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Maldives, Economy and Government

The Maldivian economy is dominated by fishing, and the total catch in 1997 was 107,676 metric tons. The most valuable species is tuna; corals and shells are also taken. Coconuts are the principal agricultural product; most food must be imported. Industrial activity is largely limited to fish processing and garment manufacturing. The tourist industry is growing; in 2000 some 467,000 tourists visited Maldives, adding $344 million to the economy. The national currency is the rufiyaa which is made up of 100 laari (11.77 rufiyaa equal U.S.$1; 2000 average).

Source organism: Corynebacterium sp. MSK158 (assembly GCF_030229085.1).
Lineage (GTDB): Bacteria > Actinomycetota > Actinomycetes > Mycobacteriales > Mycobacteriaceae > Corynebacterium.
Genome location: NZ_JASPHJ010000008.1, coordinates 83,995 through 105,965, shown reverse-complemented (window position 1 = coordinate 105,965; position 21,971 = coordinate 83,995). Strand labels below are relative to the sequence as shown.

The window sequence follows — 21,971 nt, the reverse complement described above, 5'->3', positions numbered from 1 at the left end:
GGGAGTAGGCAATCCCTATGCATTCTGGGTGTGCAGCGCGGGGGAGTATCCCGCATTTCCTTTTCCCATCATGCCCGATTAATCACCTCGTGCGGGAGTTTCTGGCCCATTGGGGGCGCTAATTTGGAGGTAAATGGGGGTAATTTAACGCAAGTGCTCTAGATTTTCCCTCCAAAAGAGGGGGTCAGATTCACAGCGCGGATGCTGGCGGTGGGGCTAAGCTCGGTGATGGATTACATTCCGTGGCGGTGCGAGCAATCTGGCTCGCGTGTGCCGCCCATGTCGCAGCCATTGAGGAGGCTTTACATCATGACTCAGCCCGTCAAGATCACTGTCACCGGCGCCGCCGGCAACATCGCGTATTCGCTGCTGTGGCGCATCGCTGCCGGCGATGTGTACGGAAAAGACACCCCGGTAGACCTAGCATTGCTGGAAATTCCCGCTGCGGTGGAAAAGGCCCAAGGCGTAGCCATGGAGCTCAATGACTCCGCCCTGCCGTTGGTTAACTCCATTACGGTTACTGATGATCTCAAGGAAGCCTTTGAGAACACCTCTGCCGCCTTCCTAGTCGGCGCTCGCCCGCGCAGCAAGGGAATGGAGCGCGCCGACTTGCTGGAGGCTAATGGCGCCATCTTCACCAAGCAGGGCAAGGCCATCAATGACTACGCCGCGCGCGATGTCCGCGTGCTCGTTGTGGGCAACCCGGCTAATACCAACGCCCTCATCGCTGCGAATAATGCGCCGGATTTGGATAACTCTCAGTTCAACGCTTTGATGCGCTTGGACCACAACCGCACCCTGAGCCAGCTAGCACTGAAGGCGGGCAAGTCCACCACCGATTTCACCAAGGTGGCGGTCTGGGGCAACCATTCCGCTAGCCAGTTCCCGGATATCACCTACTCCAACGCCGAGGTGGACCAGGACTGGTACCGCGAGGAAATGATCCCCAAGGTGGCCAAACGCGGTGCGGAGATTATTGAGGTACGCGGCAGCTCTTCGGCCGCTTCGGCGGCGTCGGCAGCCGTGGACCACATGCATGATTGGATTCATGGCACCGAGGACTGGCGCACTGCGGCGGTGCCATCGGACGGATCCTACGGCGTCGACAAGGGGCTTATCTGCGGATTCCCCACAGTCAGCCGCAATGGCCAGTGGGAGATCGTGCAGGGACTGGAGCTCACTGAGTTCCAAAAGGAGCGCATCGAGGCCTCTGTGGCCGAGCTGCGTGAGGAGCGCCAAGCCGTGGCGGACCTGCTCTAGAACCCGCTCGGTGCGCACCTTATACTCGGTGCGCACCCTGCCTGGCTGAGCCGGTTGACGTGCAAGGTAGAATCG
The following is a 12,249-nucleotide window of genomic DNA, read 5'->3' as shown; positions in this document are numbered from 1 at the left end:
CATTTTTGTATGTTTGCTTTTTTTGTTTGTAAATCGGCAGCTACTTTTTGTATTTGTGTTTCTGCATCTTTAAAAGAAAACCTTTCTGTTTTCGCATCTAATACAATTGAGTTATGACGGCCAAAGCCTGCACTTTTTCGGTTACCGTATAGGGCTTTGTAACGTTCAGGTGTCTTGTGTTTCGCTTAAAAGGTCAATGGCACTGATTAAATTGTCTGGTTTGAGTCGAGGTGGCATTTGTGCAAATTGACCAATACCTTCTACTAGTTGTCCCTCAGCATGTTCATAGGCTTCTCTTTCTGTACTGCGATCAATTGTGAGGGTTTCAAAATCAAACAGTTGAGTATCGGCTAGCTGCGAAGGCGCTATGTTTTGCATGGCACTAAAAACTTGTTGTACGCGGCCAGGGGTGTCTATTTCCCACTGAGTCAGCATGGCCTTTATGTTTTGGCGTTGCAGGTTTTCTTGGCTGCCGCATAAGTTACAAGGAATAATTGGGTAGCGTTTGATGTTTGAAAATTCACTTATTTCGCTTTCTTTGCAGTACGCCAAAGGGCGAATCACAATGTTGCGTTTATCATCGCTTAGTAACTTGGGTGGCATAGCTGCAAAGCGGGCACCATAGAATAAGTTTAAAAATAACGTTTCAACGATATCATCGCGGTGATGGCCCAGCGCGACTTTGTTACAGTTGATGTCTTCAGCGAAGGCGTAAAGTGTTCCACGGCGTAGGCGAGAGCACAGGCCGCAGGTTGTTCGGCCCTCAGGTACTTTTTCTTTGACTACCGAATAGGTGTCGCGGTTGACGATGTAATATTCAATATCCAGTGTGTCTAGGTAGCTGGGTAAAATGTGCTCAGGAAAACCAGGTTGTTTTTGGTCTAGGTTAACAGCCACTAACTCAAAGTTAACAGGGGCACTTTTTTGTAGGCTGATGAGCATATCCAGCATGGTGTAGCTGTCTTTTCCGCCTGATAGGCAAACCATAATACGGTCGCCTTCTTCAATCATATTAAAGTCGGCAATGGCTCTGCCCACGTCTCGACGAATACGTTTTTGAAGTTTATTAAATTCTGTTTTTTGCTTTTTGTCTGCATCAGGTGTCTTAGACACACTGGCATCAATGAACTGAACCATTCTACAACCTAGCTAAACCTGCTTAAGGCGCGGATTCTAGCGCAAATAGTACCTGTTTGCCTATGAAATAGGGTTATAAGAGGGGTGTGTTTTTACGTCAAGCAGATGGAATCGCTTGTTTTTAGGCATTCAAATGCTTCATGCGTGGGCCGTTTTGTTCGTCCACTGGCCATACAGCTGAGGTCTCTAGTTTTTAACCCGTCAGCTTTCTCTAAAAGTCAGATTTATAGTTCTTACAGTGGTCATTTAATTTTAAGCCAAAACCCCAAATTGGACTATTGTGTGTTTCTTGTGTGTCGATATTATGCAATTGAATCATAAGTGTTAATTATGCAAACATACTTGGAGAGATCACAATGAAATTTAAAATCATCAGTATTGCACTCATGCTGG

Maldives is a republic governed under a constitution. The country’s first constitution, promulgated in 1968, was replaced by a new constitution in 1998. Executive power is vested in a president, who serves a five-year term. Nominations for president are submitted to the Majlis, or Citizens' Council, which elects a single candidate. This candidate is then submitted to the people in a referendum in which all adults may vote. To become president, the candidate must win at least a 51-percent majority. The Majlis, a unicameral legislative body, consists of 40 members directly elected from the 20 administrative atolls, 2 members elected from Male, and 8 representatives appointed by the president. The president appoints a cabinet that is responsible to the Majlis.

 
 

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